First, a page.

The site could do for a new influx of users and site activity, although the team defends the site as being in an “enviable position.”
And what about the memo from a Google+ engineer last week? That one that called the social network a “pathetic afterthought”? He gets to keep his job, although Gundotra admitted it was a tense situation. You can watch the entire discussion below, powered by Livestream.

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Facebook and Google add Like, +1 buttons to Chrome

Without a mention last month, Facebook released a plugin in early July to provide a built-in graphical button and pop-up menu functions for sharing a page on Facebook. After adding the plugin, users can click the thumbs up button and a pop-up window appears which loads the Facebook Like button widget. Users can also right click on any webpage to bring up a menu for liking, recommending or sharing the content. There isn't an option for Facebook's Send button though, a function that allows users to send content to any email address as well as people on the Facebook friend's list. A user doesn't need to be logged into Facebook to get the button to work and there's minimal setup to get started.
Google also launched a plugin for a built-in +1 button. The button is installed in the top right hand corner of the browser, right next to the Facebook Like button is both plugins are installed. In order to use the button, the user needs to log into a Google account. After logging in, only a single click is needed to +1 a page. Google did not announce the plugin on the official blog and it's surprising that +1 functionality hasn't been seen in the continually updated versions of Chrome. While over 14,000 people have installed the +1 button (compared to around 500 for that Facebook Like button), building +1 into Chrome would reach millions of Chrome users upon the next update of the browser.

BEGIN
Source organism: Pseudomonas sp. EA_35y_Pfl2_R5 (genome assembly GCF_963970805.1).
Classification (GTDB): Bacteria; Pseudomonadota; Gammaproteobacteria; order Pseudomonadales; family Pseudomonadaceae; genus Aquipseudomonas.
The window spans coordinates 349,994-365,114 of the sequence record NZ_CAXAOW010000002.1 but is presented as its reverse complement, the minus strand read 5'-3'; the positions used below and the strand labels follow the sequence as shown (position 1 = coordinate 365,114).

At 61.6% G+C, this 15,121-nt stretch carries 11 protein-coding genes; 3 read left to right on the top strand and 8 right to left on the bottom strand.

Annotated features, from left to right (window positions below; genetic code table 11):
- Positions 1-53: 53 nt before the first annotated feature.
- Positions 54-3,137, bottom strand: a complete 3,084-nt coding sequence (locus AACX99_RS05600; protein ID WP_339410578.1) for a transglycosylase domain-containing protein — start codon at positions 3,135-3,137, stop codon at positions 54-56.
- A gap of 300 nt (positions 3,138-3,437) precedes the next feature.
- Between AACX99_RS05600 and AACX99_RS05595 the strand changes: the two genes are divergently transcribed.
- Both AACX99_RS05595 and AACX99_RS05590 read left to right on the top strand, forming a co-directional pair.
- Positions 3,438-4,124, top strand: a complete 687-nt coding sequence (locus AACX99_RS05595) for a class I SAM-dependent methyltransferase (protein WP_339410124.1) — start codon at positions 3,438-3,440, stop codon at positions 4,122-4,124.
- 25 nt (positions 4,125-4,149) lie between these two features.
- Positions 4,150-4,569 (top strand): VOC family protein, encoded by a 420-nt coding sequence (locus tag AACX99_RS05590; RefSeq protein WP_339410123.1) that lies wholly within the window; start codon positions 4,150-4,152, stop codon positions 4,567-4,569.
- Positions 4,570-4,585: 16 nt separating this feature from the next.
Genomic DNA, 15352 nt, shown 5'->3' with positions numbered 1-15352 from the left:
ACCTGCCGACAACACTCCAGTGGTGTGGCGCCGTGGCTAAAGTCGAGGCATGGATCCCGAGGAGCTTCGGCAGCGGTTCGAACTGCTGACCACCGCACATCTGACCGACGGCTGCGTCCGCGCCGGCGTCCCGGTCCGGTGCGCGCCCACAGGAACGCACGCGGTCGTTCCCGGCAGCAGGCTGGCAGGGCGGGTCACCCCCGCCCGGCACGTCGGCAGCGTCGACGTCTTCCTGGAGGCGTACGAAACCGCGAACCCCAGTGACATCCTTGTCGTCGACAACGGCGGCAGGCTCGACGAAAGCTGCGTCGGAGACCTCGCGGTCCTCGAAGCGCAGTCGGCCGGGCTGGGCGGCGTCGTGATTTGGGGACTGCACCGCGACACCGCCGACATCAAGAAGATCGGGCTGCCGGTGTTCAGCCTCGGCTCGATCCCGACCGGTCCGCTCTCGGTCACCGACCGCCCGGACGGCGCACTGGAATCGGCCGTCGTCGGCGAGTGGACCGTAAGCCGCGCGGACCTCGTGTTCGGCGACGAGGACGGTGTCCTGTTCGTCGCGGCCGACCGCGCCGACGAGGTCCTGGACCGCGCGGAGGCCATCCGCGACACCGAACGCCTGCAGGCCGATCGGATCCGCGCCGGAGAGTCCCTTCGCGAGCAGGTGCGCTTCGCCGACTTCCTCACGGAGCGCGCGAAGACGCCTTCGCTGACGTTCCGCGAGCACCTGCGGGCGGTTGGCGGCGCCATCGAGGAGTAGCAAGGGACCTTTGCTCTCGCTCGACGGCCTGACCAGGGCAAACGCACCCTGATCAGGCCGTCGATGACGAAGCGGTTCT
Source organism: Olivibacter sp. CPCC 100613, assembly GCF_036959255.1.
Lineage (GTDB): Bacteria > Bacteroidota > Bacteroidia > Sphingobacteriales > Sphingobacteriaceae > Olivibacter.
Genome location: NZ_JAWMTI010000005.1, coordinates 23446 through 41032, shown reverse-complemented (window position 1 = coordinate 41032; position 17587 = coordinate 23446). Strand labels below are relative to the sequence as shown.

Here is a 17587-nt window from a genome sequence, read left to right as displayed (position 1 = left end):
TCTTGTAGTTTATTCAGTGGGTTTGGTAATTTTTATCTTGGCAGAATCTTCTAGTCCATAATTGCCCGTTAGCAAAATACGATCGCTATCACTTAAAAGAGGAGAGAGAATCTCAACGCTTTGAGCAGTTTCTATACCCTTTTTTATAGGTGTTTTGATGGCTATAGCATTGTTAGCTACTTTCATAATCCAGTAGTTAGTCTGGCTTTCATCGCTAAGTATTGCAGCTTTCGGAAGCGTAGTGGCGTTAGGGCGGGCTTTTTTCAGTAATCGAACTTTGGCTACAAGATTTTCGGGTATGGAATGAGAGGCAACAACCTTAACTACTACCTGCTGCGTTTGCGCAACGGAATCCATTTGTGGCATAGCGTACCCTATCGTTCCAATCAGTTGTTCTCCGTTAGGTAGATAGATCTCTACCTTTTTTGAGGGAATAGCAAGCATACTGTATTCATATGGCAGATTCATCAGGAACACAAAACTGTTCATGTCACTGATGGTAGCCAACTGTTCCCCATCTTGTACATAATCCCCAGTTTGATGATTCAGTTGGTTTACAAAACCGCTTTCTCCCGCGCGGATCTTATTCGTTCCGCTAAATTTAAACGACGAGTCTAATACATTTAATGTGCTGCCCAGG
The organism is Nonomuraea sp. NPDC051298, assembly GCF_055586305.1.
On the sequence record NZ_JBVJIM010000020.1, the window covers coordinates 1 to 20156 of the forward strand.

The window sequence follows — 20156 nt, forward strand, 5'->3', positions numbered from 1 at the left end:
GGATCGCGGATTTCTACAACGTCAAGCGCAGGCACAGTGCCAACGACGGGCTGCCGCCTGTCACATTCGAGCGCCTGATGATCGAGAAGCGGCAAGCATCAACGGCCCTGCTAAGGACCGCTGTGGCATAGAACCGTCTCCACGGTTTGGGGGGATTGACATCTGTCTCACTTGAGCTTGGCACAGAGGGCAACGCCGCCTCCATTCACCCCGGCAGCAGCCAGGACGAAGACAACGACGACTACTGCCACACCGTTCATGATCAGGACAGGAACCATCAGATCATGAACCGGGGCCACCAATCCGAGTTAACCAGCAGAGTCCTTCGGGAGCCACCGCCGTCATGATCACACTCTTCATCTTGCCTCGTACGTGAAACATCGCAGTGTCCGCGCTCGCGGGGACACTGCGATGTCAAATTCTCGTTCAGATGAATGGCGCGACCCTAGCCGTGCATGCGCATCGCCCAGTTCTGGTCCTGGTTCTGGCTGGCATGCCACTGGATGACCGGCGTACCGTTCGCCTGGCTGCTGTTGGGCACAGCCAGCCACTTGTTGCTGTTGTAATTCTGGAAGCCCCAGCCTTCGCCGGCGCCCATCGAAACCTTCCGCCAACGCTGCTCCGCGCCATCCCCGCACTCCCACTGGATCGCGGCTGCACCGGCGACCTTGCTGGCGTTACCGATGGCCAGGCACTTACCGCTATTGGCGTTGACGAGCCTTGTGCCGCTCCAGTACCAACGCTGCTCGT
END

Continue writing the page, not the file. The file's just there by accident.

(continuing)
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What exactly do all those +1 buttons really do? Google first released the +1 button in June, and it quickly took the internet by storm. After using them for a little while people started to notice that clicking the button really didn’t do much of anything. Today Google has announced two new features that will not only make the +1 button more useful, but also give people a reason to click it.
The +1 button was so popular it even became more popular than Twitter’s Tweet button.  Nothing would really happen when you clicked the button, even after the launch of Google+ which was disappointing. You are able to find what pages your contact have clicked, but that information wasn’t too easy to find.  Pages that people would +1 would not show up on  your homepage, and thus almost defeated the purpose for a user to click the button in the first place.
Over the next week or so Google will be rolling out two changes to the +1 button that will greatly change how we interact with it. Most importantly when you click on the +1 button you will be given the option to share that page with your circles.  When clicked a drop down menu will appear and you will see a link to the page, picture, and a small blurb about the page.
The other feature is more tailored to web publishers, and it is called +snippets. When sharing pages with your circles the description of what you are sharing can be modified and changed. This will help publishers and users to help start conversations about stories being +1ed.
The two new features sound similar to how Facebook’s Like button works. When you click the button it allows you to share a story, include a picture, and add some text to the link. It is very nice to see these changes coming to the +1 button, even if they should have been included at the launch of the service.